I recently had the need to cut a fixed width text file at a certain column, and I had to do it in the Windows 10 world, without any particular utility.

In linux it would be rather simple, thanks to the cut command:

$ cut -c -10 example.txt

On my windows machines there’s always Perl available, and one alternative solution would be using one liner substitution:

perl -pe s/(.{10}).*/$1/ example.txt

but on my colleagues machines there are no particular utilities installed, so I had to create the following script:

@echo off
setlocal EnableDelayedExpansion
for /f "delims=" %%r in (example.txt) do (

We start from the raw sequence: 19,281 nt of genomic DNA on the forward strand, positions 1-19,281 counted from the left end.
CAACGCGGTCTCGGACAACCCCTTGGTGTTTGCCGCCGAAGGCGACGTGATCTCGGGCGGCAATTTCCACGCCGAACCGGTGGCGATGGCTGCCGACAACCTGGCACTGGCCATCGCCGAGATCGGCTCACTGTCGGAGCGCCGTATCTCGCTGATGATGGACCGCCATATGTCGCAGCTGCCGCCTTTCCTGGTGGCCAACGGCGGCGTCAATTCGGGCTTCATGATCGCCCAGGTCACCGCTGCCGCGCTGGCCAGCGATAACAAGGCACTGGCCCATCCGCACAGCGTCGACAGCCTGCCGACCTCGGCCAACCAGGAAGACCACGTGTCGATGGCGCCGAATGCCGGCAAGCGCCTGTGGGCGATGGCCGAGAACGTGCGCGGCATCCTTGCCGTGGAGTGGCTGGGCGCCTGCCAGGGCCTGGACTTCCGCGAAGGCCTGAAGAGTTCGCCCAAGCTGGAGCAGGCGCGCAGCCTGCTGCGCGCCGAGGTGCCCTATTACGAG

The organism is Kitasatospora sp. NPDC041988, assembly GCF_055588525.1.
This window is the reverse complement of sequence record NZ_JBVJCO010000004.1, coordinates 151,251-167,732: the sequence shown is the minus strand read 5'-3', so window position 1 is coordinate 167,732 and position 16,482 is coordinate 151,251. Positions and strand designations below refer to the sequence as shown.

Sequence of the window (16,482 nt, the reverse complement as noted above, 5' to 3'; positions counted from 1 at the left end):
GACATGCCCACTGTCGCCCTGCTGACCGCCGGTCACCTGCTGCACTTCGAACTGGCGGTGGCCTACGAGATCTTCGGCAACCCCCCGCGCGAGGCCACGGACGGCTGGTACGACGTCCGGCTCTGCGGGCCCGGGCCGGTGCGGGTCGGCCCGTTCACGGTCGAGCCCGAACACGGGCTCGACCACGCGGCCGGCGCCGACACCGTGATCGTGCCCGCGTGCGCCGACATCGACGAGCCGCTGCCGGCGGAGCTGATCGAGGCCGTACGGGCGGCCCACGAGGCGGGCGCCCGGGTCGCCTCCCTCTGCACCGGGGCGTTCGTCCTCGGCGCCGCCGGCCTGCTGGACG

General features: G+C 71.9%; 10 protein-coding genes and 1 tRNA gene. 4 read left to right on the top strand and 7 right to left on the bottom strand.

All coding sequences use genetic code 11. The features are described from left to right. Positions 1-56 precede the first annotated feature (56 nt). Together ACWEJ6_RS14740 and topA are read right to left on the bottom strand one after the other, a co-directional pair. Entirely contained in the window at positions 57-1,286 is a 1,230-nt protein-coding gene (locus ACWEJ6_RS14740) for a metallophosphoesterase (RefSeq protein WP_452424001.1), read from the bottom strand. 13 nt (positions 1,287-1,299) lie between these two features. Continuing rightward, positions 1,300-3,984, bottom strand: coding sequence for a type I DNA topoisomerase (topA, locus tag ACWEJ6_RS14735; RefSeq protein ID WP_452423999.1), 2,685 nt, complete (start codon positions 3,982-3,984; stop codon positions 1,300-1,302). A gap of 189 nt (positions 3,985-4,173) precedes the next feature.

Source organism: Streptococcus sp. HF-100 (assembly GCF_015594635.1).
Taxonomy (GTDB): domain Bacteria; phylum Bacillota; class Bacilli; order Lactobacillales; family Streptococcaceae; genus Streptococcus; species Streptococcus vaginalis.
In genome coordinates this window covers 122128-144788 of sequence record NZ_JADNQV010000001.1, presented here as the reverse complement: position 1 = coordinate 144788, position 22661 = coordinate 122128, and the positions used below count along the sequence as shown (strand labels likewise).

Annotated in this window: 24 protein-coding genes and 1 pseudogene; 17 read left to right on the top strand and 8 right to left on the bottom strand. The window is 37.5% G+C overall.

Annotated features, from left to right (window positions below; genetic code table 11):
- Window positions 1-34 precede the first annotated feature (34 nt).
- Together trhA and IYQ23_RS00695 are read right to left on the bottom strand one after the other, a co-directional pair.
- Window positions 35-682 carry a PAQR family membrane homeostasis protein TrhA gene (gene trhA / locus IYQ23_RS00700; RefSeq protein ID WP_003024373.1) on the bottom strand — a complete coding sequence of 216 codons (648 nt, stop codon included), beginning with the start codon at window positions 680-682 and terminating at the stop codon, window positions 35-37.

set s=%%r
	echo !s:~0,10!

it’s still possible to use a single line command, without the need of a .cmd script, but firts we have to launch the prompt with a special parameter cmd /v which indicates that delayed expansion is enabled (it is disabled by default to be compatible with MS-DOS 2.0 batch files!). After we launch cmd /v the command becomes:

for /f "delims=" %r in (example.txt) do @(set s=%r && echo !s:~0,10!)

not really intuitive, is it? I think I am missing my teenager days when I used to program Assembly x86: that was complex, but for good reasons. Cmd scripting is still complicated, but for no knowns reasons! Also, please note that this solution is painfully slow.